Where were we over the weekend of April 26/27? Checking out the (in)action in Hong Kong. While the AUD is up up up, ex-pat interest in the Australian market is down down down.
Back in the real world …
It has been … interesting. The weather is cool and buyers have, mostly, been keeping their hands in their pockets. It has been, gourmands, a four-quarter pizza of a market, with a different combo on each slice.
The top end? Came with the lot.
50 Hotham Street, East Melbourne sold for $8.25 million before an expressions-of-interest campaign had been completed. (Meaning? An agent who thought there was only one real buyer out there.) It’s a two-storey Victorian on 10,000 square feet of land, but needs $1 million plus spent on it.
73, 75 and 77 St Vincent Place, Albert Park. Three homes adding up to one bomb site on 1,365 square metres. It sold for an impressive $10.1 million.
But it wasn’t all beer and skittles. 26 St Vincent Place, a good 2-storey Victorian ended on a vendor bid of $2.6 million with a reserve well north of the CBD. If this was put up last year, you would have expected four or five bidders.
Toorak? Same story. 28 Linlithgow Road, a modern home on more than 11,000 square feet ended on a vendor bid of $4.3 million with a reserve of $5 million.
8 Yarradale Road, Toorak, a modern Nick Day home (the builder’s own, think spec job) was looking for interest between $7.5-8 million and was left sitting all alone like a shag on a rock.
Estate agents traditionally have professional worried, hurried looks. Now more and more of them are not having to fake it. Especially after properties are passed in.
And then …
77 Kerferd Street, East Malvern, a renovated 6-bedroom Edwardian house was passed in at $3.11 million and, following intense negotiations, sold for $3.275 million. Wind the clock back six months and you’ll see an estate agent paying almost $750,000 more for the near-identical property next door. That’s not yoga; that’s an estate agent in the foetal position.
Still selling and often selling well in these times of changing moods. Even in non-AAA areas we are seeing some close to record prices.
3 Monaro Close, Kooyong had three bidders and sold for $310.00 per foot.
And, at last, the block of land in Huntingtower Road, Armadale has been sold. A private sale at $366 per foot which also shows that if you have the time, someone will eventually come along with the money.
Single-fronted and units in the inner city seem to be holding up; but unless there’s Wow! in design or position, is not being actively pursued. Many are being passed in.
And then the Melbourne Football Club snatched an impossible victory which demonstrates that anything is possible. This could, for example, be the bottom of the market. But we don’t think so.
– from DM, Legend
Brighton’s reputation as the jewel in the crown of Bayside real estate continued to slip at the weekend. 10 sales from 23 auctions, plus five sold-before, meant a clearance rate of under 50% against a Melbourne-wide average of 60%.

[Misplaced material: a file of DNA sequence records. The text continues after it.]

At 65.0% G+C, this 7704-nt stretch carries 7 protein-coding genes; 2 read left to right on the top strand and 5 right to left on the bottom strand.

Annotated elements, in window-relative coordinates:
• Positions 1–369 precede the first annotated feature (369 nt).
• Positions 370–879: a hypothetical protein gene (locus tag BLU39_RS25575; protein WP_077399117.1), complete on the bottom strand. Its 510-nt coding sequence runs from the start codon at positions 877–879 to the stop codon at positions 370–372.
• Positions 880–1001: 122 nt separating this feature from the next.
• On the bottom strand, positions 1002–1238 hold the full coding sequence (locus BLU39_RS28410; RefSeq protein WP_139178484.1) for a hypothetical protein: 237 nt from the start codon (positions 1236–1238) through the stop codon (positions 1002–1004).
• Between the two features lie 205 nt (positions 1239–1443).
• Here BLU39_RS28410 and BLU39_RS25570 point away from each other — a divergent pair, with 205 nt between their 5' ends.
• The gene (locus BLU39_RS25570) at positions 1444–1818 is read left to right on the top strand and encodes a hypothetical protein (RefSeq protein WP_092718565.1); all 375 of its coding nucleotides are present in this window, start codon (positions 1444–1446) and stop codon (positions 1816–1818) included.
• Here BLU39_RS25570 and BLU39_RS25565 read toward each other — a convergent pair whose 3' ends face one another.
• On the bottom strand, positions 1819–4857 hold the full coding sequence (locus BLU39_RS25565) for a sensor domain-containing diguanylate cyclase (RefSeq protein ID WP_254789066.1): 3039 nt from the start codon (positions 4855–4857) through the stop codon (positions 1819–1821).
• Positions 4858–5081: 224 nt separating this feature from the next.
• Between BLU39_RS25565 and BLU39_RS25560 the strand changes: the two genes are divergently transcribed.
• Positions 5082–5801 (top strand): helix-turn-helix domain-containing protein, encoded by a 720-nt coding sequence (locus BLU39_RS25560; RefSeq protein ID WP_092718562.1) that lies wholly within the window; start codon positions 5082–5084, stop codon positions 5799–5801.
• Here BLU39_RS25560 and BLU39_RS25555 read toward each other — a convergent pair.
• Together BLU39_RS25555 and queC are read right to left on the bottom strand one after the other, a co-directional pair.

However, amidst the debris, several sales of note occurred.
111 South Road, a well modernised and extended Victorian on deep land sold for $2.82 million against an expectation of $2.4-2.65 million. A good result for busy South Road.
6 Kent Avenue in the Golden Mile was quoted at $1.85-2.05 million and sold for considerably more: $2.505 million. Either an excellent result or a classic case of underquoting … our thoughts are the latter.
3A Chatsworth Avenue, also in the Golden Mile, sold before auction for $4.1 million.
A new house built by Simone (formerly Warne) Callahan in Albert Street achieved $4 million in a quick private sale.
18 Norwood Avenue is a case of SFT (sale fallen through ) after reportedly selling earlier this year for close to $7 million. An expression of interest campaign closes on the 27th May.
East Brighton? A new low, with only one result from six auctions. The three vendors who sold prior could be heard patting themselves on the back from three suburbs away.
And then it got ugly.
The further you travelled down the Bay, the gloomier things became.
Hampton and Sandringham had a glum day with only one happy seller from eleven would-be’s.
Black Rock and Beaumaris fared only slightly better: two sales from eight offerings.
Mentone? Barely has a pulse.
The middle market in Bentleigh and Bentleigh East continues to prosper with 15 from 20 sales; a relatively healthy 75% clearance. Maybe the reality check has already kicked in here; something not so apparent in the neighbouring beachfront suburbs.
What does all that mean? Quality properties with the right bells and whistles continue to attract value savvy buyers, but if it’s not spot on or priced in line with today’s value, then it’s likely to linger until the vendor’s expectations are reined in.
– from DT, Bayside Legend